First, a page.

on observing someone else’s culture shock

You would think that nine months in to this parents of two young kids thing we’d have it pretty much figured out, but truth be told we’re still barely managing to get our homework done and get moderately nutritious food in the kids’ mouths, so social lives? Hosting other people? Yeah, no. But a few weeks ago we found out that one of the two Beninese employees with whom Andy worked most closely in the embassy was going to be in Washington, D.C. for a few days. We knew we’d regret it if we didn’t reach out and show some hospitality in this case, so we did.

Dinner at our house was nice but fairly uneventful. But before dinner, Flynn and I took our guest for a stroll around Target. I knew it would be interesting for her, but although this was her first trip to the U.S. she’d spent significant amounts of time in major world cities outside of Africa, so I guess I underestimated the level of culture shock she would experience at Target.

Every few aisles she would just stop and almost giggle. “It looks like this all the time?” she asked about the toy section. “But it’s not even Christmas season!” She was baffled by how many different choices there were for types of diapers. She couldn’t believe the store was so clean and the shelves were so well organized. She was shocked to learn this was where the average American shopped, not just the wealthy.

The whole experience was so overwhelming for her that she had trouble deciding what to buy. She ultimately settled on instant oatmeal, which apparently isn’t available in Benin, but which she took a liking to when some departing diplomat left her a few packs. And of course we sent her off with some books and art supplies for her kids.

Not long after her visit I was back at Target and noticed a middle-aged man standing in the laundry section looking rather troubled.  I recognized that look. It was the same one I had shortly after arriving in Benin, and, sick, found myself in a pharmacy with no idea how anything was organized let alone what any of it was. After I gave the man a sympathetic smile, he asked in heavily accented English (yet, it should be noted, still much better foreign language skills than we diplomats possess when we arrive overseas), “Is this how I wash clothes?” He was pointing to bleach. I led him over to the detergent, and as his eyes scanned what I realized all of a sudden must be 100 choices, he looked more troubled than ever. “Is there, um, one you like?” I hooked him up with the Target brand and sent him on his way.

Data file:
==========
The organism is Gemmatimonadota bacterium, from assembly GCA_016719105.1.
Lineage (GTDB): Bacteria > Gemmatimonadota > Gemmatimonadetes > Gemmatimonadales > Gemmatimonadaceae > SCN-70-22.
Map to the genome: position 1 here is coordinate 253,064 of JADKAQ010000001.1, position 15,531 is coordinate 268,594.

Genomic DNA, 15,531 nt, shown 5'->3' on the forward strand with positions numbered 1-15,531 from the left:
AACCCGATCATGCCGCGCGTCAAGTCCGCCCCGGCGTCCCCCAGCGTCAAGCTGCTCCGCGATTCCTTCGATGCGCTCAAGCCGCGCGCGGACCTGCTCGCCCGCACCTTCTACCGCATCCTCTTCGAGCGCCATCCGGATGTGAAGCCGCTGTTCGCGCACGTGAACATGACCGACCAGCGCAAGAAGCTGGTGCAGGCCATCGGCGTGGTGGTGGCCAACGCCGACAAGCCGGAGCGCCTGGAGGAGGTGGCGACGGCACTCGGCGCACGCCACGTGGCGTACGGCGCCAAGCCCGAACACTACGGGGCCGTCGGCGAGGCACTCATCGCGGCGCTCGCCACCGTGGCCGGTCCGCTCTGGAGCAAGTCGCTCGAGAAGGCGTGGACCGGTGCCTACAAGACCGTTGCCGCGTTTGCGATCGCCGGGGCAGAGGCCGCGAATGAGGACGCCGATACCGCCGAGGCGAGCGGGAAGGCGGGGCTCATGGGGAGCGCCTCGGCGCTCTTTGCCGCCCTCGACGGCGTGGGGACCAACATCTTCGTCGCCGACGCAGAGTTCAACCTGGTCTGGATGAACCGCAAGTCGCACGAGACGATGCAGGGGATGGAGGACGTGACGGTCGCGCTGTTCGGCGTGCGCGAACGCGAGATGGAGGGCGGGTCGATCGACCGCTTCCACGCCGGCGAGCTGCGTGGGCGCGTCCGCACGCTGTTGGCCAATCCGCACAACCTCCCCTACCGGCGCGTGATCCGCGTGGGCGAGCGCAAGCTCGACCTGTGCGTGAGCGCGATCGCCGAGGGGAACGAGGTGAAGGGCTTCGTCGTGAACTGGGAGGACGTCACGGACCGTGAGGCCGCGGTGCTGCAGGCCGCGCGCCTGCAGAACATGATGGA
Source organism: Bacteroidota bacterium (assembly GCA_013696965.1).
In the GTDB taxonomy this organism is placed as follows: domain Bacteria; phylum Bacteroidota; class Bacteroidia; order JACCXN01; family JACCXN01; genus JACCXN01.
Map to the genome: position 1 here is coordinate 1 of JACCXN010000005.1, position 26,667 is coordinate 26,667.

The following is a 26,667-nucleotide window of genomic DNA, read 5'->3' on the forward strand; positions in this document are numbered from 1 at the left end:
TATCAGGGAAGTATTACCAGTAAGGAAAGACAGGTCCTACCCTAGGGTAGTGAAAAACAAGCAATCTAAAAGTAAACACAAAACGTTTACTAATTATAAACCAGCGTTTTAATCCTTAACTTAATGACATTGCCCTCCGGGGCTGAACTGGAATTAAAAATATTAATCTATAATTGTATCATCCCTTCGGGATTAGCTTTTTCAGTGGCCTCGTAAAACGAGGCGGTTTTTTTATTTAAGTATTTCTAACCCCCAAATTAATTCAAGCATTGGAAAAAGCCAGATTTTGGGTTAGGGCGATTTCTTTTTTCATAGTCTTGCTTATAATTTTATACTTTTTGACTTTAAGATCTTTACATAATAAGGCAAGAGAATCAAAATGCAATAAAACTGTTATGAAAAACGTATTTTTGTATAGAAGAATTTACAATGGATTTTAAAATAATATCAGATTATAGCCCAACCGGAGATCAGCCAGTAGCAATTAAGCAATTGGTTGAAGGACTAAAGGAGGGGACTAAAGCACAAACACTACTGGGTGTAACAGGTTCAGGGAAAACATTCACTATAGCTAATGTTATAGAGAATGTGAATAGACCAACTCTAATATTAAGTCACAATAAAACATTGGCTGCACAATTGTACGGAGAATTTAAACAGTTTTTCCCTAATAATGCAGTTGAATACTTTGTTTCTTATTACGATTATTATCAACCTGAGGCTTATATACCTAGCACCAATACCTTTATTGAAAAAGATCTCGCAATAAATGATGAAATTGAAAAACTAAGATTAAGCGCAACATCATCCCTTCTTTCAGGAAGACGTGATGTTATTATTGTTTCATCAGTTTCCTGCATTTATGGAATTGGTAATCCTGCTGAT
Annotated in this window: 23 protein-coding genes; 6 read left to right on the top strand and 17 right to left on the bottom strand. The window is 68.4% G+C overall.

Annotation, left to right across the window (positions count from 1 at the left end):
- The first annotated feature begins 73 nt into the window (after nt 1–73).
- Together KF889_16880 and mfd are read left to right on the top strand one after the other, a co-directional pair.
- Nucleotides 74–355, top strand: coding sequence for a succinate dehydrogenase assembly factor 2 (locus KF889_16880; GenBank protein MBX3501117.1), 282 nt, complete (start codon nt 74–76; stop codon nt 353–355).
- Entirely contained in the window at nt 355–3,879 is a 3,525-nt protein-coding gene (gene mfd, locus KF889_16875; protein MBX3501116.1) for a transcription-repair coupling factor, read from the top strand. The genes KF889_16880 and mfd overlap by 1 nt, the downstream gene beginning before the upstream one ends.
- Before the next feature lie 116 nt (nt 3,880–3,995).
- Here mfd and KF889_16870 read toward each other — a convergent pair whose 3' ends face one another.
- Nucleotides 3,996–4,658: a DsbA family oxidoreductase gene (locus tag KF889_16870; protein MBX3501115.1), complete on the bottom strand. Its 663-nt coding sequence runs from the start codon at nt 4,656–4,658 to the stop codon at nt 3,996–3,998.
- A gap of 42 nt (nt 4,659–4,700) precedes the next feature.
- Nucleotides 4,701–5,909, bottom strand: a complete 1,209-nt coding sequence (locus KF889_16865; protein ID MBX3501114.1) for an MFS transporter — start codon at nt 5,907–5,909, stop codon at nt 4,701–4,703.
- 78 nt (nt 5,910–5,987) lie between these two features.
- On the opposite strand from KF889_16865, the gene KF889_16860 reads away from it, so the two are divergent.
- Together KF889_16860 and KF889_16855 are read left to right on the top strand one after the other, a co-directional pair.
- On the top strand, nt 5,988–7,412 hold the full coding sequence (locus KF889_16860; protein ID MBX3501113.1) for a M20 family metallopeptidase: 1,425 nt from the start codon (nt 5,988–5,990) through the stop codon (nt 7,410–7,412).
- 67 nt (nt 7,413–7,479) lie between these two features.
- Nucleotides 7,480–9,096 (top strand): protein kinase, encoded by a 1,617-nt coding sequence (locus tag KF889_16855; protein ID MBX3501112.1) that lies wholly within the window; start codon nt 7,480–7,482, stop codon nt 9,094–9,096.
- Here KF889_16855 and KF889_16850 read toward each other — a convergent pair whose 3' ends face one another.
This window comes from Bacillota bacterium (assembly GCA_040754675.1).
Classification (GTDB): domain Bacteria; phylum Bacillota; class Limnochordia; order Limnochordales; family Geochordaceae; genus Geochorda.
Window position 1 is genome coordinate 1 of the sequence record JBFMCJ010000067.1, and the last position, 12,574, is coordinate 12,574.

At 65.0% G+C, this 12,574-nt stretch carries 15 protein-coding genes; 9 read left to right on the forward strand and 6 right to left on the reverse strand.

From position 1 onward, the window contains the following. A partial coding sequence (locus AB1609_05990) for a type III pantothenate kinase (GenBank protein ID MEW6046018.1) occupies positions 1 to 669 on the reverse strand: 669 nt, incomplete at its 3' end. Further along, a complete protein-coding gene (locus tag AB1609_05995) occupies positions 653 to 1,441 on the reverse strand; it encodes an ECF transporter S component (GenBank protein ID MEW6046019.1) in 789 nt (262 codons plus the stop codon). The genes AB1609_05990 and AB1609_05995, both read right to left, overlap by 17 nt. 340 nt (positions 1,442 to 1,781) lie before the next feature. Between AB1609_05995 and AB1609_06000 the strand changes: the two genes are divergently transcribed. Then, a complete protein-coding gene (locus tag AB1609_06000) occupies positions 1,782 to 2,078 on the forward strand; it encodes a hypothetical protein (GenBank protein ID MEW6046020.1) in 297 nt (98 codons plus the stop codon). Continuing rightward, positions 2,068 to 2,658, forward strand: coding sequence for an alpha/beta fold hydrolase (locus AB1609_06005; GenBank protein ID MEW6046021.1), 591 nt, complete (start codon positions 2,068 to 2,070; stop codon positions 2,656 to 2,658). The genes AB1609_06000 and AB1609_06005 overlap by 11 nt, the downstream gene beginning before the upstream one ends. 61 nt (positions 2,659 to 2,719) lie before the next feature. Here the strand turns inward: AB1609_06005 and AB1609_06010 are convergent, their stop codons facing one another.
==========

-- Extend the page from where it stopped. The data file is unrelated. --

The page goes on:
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4 Responses to on observing someone else’s culture shock

  1. Lis says:

    I really like this post! The way you let the two stories speak for themselves without overly analyzing is really powerful. We are headed to Togo in a few months. I imagine we’ll have quite a few moments of this nature. I hope we’ll encounter kind souls like yourself in our times of utter confusion!

  2. Sunny says:

    When we came back from Manila I teared up in the cheese aisle. It just wasn’t fair that they had o idea what it could be like.

  3. It all comes down to relative perspective. Though have traveled around a lot, including places with much less choice than we have, it was really after Vienna when we came back and I just could not get over how much “stuff” was at the mall. Where do I just find the white t-shirt I had come in for. Needless to say, it ended with me in tears on a bench by the fountain just becuase it was all so overwhelming and “on all the time” but everyone else in the mall thought I was off my rocker. But when abroad, I always find it’s fun to ask in the various aisles of stores, people are always willing to show you how they do things, and it breaks the isolation a bit.

  4. Caroline says:

    So true! American stores can be very overwhelming for first-timers OR those of us experiencing reverse culture shock. How fun for you to be on the other side, serving as a guide. 🙂

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